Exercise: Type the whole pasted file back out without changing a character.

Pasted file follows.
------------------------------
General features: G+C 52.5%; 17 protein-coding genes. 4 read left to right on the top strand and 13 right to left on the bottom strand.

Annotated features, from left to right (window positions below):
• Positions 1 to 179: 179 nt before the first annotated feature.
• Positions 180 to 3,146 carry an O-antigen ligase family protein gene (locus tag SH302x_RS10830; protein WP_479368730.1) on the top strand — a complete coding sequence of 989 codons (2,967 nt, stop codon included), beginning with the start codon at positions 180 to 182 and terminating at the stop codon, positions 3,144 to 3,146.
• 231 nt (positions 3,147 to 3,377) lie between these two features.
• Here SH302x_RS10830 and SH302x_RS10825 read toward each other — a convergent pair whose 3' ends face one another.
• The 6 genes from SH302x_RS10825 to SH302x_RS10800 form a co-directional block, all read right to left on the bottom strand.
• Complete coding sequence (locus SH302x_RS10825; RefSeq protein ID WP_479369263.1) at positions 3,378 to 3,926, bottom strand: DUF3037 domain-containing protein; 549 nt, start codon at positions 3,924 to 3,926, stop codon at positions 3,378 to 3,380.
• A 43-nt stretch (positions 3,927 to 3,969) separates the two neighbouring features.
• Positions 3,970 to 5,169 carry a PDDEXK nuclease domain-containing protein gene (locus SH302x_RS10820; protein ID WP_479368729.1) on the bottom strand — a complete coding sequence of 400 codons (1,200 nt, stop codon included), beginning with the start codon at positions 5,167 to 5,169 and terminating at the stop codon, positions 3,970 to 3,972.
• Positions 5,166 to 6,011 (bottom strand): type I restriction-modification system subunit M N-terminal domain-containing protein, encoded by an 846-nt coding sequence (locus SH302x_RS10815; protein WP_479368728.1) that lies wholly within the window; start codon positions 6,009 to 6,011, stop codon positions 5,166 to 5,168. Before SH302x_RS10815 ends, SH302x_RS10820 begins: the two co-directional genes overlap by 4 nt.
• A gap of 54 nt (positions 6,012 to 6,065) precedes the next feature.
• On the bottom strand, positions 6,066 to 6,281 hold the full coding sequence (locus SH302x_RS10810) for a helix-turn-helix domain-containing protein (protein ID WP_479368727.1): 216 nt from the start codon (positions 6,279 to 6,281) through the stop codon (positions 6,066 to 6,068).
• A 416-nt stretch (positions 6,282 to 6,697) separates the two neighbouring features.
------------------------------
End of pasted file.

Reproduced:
General features: G+C 52.5%; 17 protein-coding genes. 4 read left to right on the top strand and 13 right to left on the bottom strand.

Annotated features, from left to right (window positions below):
• Positions 1 to 179: 179 nt before the first annotated feature.
• Positions 180 to 3,146 carry an O-antigen ligase family protein gene (locus tag SH302x_RS10830; protein WP_479368730.1) on the top strand — a complete coding sequence of 989 codons (2,967 nt, stop codon included), beginning with the start codon at positions 180 to 182 and terminating at the stop codon, positions 3,144 to 3,146.
• 231 nt (positions 3,147 to 3,377) lie between these two features.
• Here SH302x_RS10830 and SH302x_RS10825 read toward each other — a convergent pair whose 3' ends face one another.
• The 6 genes from SH302x_RS10825 to SH302x_RS10800 form a co-directional block, all read right to left on the bottom strand.
• Complete coding sequence (locus SH302x_RS10825; RefSeq protein ID WP_479369263.1) at positions 3,378 to 3,926, bottom strand: DUF3037 domain-containing protein; 549 nt, start codon at positions 3,924 to 3,926, stop codon at positions 3,378 to 3,380.
• A 43-nt stretch (positions 3,927 to 3,969) separates the two neighbouring features.
• Positions 3,970 to 5,169 carry a PDDEXK nuclease domain-containing protein gene (locus SH302x_RS10820; protein ID WP_479368729.1) on the bottom strand — a complete coding sequence of 400 codons (1,200 nt, stop codon included), beginning with the start codon at positions 5,167 to 5,169 and terminating at the stop codon, positions 3,970 to 3,972.
• Positions 5,166 to 6,011 (bottom strand): type I restriction-modification system subunit M N-terminal domain-containing protein, encoded by an 846-nt coding sequence (locus SH302x_RS10815; protein WP_479368728.1) that lies wholly within the window; start codon positions 6,009 to 6,011, stop codon positions 5,166 to 5,168. Before SH302x_RS10815 ends, SH302x_RS10820 begins: the two co-directional genes overlap by 4 nt.
• A gap of 54 nt (positions 6,012 to 6,065) precedes the next feature.
• On the bottom strand, positions 6,066 to 6,281 hold the full coding sequence (locus SH302x_RS10810) for a helix-turn-helix domain-containing protein (protein ID WP_479368727.1): 216 nt from the start codon (positions 6,279 to 6,281) through the stop codon (positions 6,066 to 6,068).
• A 416-nt stretch (positions 6,282 to 6,697) separates the two neighbouring features.